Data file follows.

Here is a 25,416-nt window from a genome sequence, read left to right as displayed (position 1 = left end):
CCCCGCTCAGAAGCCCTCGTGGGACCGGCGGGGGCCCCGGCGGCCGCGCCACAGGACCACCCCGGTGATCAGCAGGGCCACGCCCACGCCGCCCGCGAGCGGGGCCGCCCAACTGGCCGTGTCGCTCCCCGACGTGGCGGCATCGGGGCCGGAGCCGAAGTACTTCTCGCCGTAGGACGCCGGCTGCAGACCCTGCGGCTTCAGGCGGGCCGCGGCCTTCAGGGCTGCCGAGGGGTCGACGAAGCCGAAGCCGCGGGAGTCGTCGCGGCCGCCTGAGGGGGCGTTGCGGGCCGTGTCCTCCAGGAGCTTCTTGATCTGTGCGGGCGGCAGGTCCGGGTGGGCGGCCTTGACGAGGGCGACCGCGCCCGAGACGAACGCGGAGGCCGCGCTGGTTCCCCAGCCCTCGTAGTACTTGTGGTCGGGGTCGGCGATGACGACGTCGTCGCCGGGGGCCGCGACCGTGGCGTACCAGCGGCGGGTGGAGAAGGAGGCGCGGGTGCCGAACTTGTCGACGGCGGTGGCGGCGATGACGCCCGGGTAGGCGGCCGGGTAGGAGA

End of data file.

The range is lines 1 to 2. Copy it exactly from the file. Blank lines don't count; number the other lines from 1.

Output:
Here is a 25,416-nt window from a genome sequence, read left to right as displayed (position 1 = left end):
CCCCGCTCAGAAGCCCTCGTGGGACCGGCGGGGGCCCCGGCGGCCGCGCCACAGGACCACCCCGGTGATCAGCAGGGCCACGCCCACGCCGCCCGCGAGCGGGGCCGCCCAACTGGCCGTGTCGCTCCCCGACGTGGCGGCATCGGGGCCGGAGCCGAAGTACTTCTCGCCGTAGGACGCCGGCTGCAGACCCTGCGGCTTCAGGCGGGCCGCGGCCTTCAGGGCTGCCGAGGGGTCGACGAAGCCGAAGCCGCGGGAGTCGTCGCGGCCGCCTGAGGGGGCGTTGCGGGCCGTGTCCTCCAGGAGCTTCTTGATCTGTGCGGGCGGCAGGTCCGGGTGGGCGGCCTTGACGAGGGCGACCGCGCCCGAGACGAACGCGGAGGCCGCGCTGGTTCCCCAGCCCTCGTAGTACTTGTGGTCGGGGTCGGCGATGACGACGTCGTCGCCGGGGGCCGCGACCGTGGCGTACCAGCGGCGGGTGGAGAAGGAGGCGCGGGTGCCGAACTTGTCGACGGCGGTGGCGGCGATGACGCCCGGGTAGGCGGCCGGGTAGGAGA